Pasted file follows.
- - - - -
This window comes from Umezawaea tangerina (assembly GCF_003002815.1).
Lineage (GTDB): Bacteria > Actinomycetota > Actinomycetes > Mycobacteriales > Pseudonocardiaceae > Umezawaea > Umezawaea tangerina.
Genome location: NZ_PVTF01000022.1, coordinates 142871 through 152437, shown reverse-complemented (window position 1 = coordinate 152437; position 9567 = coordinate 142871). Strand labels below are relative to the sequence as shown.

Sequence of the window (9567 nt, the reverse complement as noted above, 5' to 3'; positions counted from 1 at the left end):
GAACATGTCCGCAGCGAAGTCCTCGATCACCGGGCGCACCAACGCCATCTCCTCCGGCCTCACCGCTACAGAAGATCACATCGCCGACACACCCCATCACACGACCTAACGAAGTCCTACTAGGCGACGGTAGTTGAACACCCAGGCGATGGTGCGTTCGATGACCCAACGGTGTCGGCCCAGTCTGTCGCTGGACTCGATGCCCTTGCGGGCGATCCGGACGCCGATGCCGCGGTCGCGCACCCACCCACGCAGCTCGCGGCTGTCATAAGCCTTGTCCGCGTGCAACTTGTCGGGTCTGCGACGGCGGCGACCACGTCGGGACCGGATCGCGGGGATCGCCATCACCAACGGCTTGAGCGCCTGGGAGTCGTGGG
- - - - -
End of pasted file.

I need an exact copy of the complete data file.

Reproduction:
This window comes from Umezawaea tangerina (assembly GCF_003002815.1).
Lineage (GTDB): Bacteria > Actinomycetota > Actinomycetes > Mycobacteriales > Pseudonocardiaceae > Umezawaea > Umezawaea tangerina.
Genome location: NZ_PVTF01000022.1, coordinates 142871 through 152437, shown reverse-complemented (window position 1 = coordinate 152437; position 9567 = coordinate 142871). Strand labels below are relative to the sequence as shown.

Sequence of the window (9567 nt, the reverse complement as noted above, 5' to 3'; positions counted from 1 at the left end):
GAACATGTCCGCAGCGAAGTCCTCGATCACCGGGCGCACCAACGCCATCTCCTCCGGCCTCACCGCTACAGAAGATCACATCGCCGACACACCCCATCACACGACCTAACGAAGTCCTACTAGGCGACGGTAGTTGAACACCCAGGCGATGGTGCGTTCGATGACCCAACGGTGTCGGCCCAGTCTGTCGCTGGACTCGATGCCCTTGCGGGCGATCCGGACGCCGATGCCGCGGTCGCGCACCCACCCACGCAGCTCGCGGCTGTCATAAGCCTTGTCCGCGTGCAACTTGTCGGGTCTGCGACGGCGGCGACCACGTCGGGACCGGATCGCGGGGATCGCCATCACCAACGGCTTGAGCGCCTGGGAGTCGTGGG